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The cowboy may well be the quintessential American icon. Robb Kendrick has been photographing cowboys for twenty-five years, creating a magnificent artistic record that recalls the work of earlier photographers such as Edward S. Curtis, whose portraits of Native Americans have become classics. Kendrick even uses an early photographic processtintypeto create one-of-a-kind photographs whose nineteenth-century appearance underscores how little twenty-first-century cowboys' ways of working and types of gear and dress have changed since the first cowboy photographs were made more than a century ago.
In Still, Robb Kendrick presents an eloquent collection of tintype cowboy photographs taken on ranches across fourteen states of the American West, as well as in British Columbia, Canada, and Coahuila, Mexico. The photographs reveal the rich variety of people who are drawn to the cowboying lifewomen as well as men; Native Americans, Mexican Americans, and African Americans as well as Anglos. The images also show regional variations in dress and gear, from the taco rolled-brim hats of Texas cowpunchers to the braided rawhide reatas of Oregon buckaroos. Marianne Wiggins, author of a recent novel about Edward S. Curtis, introduces the volume, and Jay Dusard, a photographer renowned for his cowboy images, provides the afterword. Robb Kendrick tells the backstory of the project in his photographer's notes, while also interweaving stories from the cowboys themselves among the images.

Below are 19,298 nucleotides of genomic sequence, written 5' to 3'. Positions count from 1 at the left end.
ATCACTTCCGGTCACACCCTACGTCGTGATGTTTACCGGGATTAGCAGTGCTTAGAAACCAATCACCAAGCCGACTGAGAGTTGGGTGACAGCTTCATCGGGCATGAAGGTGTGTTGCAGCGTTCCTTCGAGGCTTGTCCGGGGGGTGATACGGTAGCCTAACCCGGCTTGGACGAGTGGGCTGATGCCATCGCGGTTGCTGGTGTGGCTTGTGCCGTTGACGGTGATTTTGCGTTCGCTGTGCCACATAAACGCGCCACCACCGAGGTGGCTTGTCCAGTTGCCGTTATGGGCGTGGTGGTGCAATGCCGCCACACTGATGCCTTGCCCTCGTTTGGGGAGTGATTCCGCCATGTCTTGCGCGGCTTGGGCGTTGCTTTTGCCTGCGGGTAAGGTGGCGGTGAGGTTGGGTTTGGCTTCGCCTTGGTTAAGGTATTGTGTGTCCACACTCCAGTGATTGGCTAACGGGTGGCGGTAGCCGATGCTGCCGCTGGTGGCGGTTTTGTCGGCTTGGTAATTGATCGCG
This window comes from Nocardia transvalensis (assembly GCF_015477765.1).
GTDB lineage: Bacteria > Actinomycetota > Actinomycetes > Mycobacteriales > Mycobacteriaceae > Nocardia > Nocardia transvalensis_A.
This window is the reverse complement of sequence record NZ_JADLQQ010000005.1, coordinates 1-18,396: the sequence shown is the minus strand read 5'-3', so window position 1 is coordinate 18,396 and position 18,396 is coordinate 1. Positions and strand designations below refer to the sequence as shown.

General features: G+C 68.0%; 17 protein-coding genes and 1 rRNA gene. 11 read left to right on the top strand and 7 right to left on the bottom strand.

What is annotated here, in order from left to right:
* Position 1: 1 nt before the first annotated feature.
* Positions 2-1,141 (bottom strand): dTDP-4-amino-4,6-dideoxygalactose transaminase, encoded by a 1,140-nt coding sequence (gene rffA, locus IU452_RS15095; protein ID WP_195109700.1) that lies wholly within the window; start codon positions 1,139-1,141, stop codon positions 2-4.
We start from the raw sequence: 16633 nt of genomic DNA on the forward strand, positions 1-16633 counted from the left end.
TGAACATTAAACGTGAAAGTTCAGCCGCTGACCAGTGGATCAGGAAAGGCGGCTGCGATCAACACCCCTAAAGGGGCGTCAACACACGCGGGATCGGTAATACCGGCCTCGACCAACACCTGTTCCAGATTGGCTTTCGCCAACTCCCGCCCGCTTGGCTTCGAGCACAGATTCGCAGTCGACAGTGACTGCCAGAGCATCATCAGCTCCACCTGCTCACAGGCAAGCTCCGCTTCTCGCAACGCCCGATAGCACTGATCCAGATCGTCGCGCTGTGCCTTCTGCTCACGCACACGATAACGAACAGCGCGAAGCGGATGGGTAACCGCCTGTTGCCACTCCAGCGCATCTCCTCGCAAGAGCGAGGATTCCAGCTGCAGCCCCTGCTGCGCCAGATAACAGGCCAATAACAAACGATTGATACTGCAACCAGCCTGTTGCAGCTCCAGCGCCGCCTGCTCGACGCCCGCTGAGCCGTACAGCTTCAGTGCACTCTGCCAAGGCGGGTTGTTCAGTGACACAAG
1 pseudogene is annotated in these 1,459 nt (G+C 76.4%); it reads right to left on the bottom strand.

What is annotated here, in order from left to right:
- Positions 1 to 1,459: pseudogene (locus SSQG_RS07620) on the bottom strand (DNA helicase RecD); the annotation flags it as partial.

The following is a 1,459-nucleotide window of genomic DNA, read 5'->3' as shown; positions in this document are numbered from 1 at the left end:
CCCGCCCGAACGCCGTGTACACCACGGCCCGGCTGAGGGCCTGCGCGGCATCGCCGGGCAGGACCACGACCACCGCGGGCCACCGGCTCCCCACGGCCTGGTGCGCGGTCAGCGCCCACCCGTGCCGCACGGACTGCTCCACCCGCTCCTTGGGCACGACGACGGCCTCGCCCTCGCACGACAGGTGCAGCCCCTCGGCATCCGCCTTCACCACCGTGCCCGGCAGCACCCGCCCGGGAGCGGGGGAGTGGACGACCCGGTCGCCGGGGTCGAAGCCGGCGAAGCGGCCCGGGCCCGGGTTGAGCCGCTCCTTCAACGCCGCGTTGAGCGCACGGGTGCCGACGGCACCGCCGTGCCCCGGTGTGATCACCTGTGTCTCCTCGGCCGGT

Both an evocative work of art and a masterful documentary record, Still honors the resilience of modern cowboys as they bring traditional ways of living on the land into the twenty-first century.